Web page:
- In circumstances where strategic land-use plans develop visual quality objectives, the
results should be modelled in TSRs.
- Where timber supply analyses are undertaken, it is imperative that what is modelled as
current management in TSRs reflects visual resource management as it is practiced on the
ground within the Timber Supply Area (TSA) (i.e., do not model inventory data for an
entire district if VQOs have just been established and are being managed on 30% of the
inventoried area). (See Procedures for Factoring Recreation and Visual Resources into
Timber Supply Analyses.)
- With the adoption of the Forest Practices Code and subsequent timber supply analyses, it
was found that some TSAs exhibit a short-term timber supply problem related to integrated
resource management. It may be possible to make up some of this shortfall by managing
visual resources differently. (See Framework for Managing Visual Resources to Mitigate
Impacts on Timber Supply.)
Step IV: Implementation of Forest Practices
- In areas where an approved government strategic land-use plan (e.g., regional plan or
LRMP) or a higher-level plan is in place, these should be examined for direction on
managing visual resources (e.g., such a plan may identify known scenic areas, in
which case the district manager must ensure that the resource is adequately managed and
- In areas where VQOs have been established through higher-level plans or by the district
manager, the Visual Landscape Design Training Manual provides design strategies for
minimizing the effects of various forest practices on visual quality and the Visual
Impact Assessment Guidebook provides the standards that must be achieved and
recommended procedures for assessing whether the visual impact of proposed practices will
meet the established VQOs.
- When harvesting is proposed in a scenic area, or in a scenic area with established VQOs,
it is important that TSR modelling reflects on-the-ground management practices. This will
ensure an adequate and timely timber supply contribution from these visually sensitive
- Visual landscape design, as described in the Visual Landscape Design Training Manual,
is an effective tool to evaluate whether or not measures specified to protect the scenic
resource (as required by Section 10(1)(c)(ii) of the Forest Practices Code Act) are
adequate to manage and conserve the resource.
- Integrated visual design is an effective tool for addressing multiple resource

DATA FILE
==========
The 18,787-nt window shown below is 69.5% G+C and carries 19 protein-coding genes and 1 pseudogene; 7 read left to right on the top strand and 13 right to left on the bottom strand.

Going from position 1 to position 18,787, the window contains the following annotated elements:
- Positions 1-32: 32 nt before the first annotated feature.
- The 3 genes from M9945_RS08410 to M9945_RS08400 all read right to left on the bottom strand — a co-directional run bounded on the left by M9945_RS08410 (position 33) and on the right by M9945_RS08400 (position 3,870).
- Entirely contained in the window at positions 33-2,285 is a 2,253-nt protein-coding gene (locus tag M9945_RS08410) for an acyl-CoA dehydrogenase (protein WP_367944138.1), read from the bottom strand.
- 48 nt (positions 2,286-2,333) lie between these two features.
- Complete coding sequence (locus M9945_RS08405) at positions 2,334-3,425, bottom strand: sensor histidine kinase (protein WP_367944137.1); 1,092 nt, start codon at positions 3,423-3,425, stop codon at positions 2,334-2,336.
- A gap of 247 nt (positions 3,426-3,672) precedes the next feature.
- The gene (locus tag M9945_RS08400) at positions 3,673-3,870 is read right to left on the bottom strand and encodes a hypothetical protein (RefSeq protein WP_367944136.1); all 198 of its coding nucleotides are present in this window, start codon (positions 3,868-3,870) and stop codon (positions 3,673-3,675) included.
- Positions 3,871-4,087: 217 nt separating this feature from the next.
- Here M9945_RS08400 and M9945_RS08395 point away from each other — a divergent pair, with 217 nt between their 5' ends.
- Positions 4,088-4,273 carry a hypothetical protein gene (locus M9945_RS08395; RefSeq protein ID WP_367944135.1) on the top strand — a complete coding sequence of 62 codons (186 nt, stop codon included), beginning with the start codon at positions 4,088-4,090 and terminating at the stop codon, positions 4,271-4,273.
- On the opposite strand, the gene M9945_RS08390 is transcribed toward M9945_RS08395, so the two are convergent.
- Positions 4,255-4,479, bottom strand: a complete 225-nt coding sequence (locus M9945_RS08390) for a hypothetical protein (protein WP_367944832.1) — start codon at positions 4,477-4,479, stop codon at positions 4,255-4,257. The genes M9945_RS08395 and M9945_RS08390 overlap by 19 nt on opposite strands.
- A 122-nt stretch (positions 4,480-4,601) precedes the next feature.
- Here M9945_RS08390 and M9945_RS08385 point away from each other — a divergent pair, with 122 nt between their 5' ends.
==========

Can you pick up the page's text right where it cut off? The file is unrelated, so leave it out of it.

objectives (e.g., biodiversity, riparian management, and visual quality for a given area).
(See Chapter 6 of the Visual Landscape Design Training Manual.)
- Where it is necessary to increase wood supply from scenic areas, two strategies are
available. One or both may be implemented.
- Increase wood supply without relaxing visual quality classes by:
- improving visual landscape design;
- encouraging alternative silvicultural systems;
- using lower visually effective green-up tree heights; and
- identifying visual rehabilitation opportunities not requiring changes to VQCs.
- Modify management practices to increase wood supply by:
- reassessing visual quality classes;
- using minimum visually effective green-up tree heights; and
- identifying visual rehabilitation opportunities that may require changes to VQCs.
Visual quality objectives that have been established by higher-level plans cannot be
relaxed using district manager authority. (See Framework for Managing Visual Resources
to Mitigate Impacts on Timber Supply.)
- Effectiveness audits are used to determine if Code provisions, including regulations,
policy, and guidebooks, are effective; they provide the necessary information to manage
the visual resource. Forest Practices Branch will work with regions and districts to
schedule effectiveness audits on visual resource management.
- Compliance and enforcement inspections are used to determine whether on-the-ground
operations achieved the objectives approved in the FDP. Visual resource management should
be incorporated in the ongoing monitoring and inspection of forest practices.
- Training of Ministry and industry personnel is an ongoing necessity to ensure consistent
application of Code provisions, and for undertaking inventory, analysis, planning, and
design procedures relating to the visual resource. Key areas requiring training include:
new visual resource management policies, visual landscape design, visual impact
assessments, and visual landscape inventory.